Liz Truss resisting pressure from Biden ally on n.ireland protocol

Liz Truss resisting pressure from Biden ally on n.ireland protocol

Liz Truss is resisting pressure from a close ally of Joe Biden not to rewrite the Northern Ireland protocol, saying she will not let the impasse drag on the foreign secretary, who is facing concerted pressure from senior US politicians on the issue. Nancy Pelosi, the speaker of the House of Representatives, has warned that she could endanger any hopes of a free trade deal with America.

The protocol, which was part of the divorce treaty with the European Union in the year 2019, was intended to avoid placing a customs border across the island of Ireland, instead placing it in the Irish Sea. The unionists claim that this undermines Northern Ireland's position in the UK and Downing Street is threatening to change or even dump the protocol.

Truss was confronted yesterday by a delegation led by Congressman Richard Neal, a senior Biden ally. There are concerns in Washington about the tensions between London and Brussels and the impact of the Good Friday agreement if the British government goes ahead with its threats.

It is understood that Truss has said she was defending the Good Friday agreement rather than endangering it. She is understood to have said that the protocol was having a severe impact and she could not let the situation drag on if the EU did not produce a reasonable solution.

Business groups in Northern Ireland dispute that there is a problem and have suggested that they are now cushioning the region from the impact of Brexit, despite the fact that the arrangements did cause disruption early on.

Neal brought a delegation from the powerful congressional ways and means committee to Truss's retreat in Chevening in Kent. He had earlier held talks with EU officials in Brussels and had met Keir Starmer, the Labour leader.

The meeting came just days after Truss declared that she had a plan for reworking parts of the protocol if a negotiated solution with the EU didn't work. The impasse has intensified after the DUP refused to take part in Northern Ireland's power-sharing administration unless major changes are made to the way the deal is operating.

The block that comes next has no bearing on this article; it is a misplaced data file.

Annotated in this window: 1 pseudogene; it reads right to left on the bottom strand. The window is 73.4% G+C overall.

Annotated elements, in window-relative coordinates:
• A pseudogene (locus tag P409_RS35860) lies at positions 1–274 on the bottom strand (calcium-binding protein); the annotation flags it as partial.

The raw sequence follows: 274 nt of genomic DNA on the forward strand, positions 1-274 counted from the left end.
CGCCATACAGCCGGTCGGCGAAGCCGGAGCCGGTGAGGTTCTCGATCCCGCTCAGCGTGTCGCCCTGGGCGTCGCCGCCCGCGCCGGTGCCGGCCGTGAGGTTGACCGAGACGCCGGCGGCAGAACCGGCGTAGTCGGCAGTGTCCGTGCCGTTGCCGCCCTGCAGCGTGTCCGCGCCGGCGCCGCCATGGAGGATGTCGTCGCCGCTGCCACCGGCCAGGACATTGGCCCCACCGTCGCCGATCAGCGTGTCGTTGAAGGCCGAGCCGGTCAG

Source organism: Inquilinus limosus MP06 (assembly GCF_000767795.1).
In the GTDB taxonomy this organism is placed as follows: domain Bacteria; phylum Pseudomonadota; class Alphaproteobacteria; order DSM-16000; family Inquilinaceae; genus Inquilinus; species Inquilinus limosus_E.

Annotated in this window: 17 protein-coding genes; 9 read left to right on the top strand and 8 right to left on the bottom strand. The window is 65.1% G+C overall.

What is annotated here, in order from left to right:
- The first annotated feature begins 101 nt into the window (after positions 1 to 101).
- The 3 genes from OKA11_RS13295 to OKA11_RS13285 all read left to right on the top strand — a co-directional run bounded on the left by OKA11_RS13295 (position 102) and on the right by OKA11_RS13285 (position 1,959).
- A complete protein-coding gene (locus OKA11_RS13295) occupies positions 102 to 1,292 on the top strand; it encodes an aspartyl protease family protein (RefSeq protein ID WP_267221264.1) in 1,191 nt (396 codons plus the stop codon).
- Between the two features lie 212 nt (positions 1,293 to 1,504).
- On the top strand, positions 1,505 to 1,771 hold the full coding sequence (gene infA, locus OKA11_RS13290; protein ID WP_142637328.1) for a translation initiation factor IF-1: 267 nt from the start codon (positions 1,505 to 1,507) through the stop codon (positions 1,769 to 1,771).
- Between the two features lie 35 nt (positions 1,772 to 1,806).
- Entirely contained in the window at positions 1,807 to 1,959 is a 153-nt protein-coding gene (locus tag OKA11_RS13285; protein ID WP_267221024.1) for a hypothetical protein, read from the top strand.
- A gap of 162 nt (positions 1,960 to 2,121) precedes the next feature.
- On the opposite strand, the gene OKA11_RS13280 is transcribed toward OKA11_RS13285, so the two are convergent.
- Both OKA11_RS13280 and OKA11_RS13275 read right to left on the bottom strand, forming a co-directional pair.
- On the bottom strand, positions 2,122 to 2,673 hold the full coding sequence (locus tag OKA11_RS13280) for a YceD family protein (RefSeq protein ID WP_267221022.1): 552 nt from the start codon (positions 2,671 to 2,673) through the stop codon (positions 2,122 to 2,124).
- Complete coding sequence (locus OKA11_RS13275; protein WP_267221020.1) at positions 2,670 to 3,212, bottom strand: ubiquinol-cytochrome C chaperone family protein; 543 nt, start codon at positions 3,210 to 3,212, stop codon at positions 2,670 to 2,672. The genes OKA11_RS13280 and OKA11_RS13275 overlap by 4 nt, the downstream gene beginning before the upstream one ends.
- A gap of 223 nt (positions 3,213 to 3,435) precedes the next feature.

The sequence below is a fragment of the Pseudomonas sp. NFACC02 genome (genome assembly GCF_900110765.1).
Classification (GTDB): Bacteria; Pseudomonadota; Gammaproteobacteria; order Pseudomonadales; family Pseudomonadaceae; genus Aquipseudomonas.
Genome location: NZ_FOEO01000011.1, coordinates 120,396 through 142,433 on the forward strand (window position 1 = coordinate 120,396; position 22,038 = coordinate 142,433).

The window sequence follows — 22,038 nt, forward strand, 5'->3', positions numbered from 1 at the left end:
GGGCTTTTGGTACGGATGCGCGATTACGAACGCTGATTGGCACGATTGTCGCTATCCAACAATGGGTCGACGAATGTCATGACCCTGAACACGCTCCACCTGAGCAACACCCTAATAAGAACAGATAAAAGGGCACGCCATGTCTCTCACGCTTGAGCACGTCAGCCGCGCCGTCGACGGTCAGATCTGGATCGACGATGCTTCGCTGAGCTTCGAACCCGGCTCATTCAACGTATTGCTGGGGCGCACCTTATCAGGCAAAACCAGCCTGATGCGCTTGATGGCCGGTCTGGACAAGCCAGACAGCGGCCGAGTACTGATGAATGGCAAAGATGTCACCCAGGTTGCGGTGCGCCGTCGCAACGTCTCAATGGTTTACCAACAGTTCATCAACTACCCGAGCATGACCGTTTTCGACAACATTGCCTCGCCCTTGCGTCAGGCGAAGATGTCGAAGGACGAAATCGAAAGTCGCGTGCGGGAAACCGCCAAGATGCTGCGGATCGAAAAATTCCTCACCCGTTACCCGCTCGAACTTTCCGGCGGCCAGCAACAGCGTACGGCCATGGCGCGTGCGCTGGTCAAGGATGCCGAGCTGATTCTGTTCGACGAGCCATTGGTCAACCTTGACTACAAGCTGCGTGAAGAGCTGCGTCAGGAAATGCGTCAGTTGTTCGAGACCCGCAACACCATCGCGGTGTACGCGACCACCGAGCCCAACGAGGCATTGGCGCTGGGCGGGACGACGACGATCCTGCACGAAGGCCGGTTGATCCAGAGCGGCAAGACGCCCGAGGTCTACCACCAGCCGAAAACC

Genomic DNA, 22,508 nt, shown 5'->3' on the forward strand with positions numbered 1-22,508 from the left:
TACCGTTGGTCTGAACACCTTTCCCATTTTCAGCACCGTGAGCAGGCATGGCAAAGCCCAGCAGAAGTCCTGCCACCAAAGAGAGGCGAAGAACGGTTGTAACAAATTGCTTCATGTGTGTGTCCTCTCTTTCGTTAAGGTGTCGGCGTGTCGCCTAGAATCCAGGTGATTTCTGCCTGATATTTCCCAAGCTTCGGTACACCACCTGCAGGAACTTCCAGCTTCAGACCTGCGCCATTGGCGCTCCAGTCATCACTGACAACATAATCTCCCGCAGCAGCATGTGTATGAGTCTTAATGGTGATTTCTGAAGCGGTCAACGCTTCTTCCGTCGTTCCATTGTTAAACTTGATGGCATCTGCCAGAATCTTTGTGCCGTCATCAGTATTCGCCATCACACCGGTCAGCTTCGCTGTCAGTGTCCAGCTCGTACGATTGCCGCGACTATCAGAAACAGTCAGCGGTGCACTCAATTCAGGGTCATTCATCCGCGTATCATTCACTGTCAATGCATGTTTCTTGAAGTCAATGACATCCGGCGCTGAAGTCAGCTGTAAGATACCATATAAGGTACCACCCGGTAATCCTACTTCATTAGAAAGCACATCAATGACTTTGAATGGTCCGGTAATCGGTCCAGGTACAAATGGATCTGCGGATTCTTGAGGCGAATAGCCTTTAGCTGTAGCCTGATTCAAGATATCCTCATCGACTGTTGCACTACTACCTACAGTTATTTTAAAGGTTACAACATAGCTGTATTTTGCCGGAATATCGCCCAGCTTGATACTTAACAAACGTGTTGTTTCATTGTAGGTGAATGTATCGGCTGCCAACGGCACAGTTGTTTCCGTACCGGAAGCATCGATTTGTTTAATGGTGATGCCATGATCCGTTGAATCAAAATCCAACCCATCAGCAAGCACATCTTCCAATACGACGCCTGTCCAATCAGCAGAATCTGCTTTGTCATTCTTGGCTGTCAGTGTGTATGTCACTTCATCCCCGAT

Pelosi's intervention warning Boris Johnson that the protocol was necessary to maintain the peace agreement in Northern Ireland was followed by a warning from Derek Chollet, a senior adviser to the US secretary of state Antony Blinken. He said that Britain should not get involved in a big fight with the EU and urged both sides to refrain from unilateral actions. Tory MPs say they have become confused about the government's position on the Northern Ireland protocol, with suspicions that a divide is opening up between Truss and Downing Street who are thought to be more wary of causing a major row with the EU, Dublin and Washington. A special envoy for Northern Ireland in the US has been appointed by Conor Burns, a Northern Ireland minister. He travelled to Washington earlier this month to have candid conversations with his American counterparts.

There are hopes in Dublin and Washington that Truss' threats are a negotiating tactic. Her plan includes the creation of a green channel that would allow some goods to pass without checks from Great Britain to Northern Ireland, on condition that they do not end up in the Republic of Ireland. It would give the UK more powers to change VAT in Northern Ireland. The EU believes that the arrangement is risky and inherently risky.

The EU has refused to allow any talks over reopening the protocol, instead offering a package to free up trade with the province.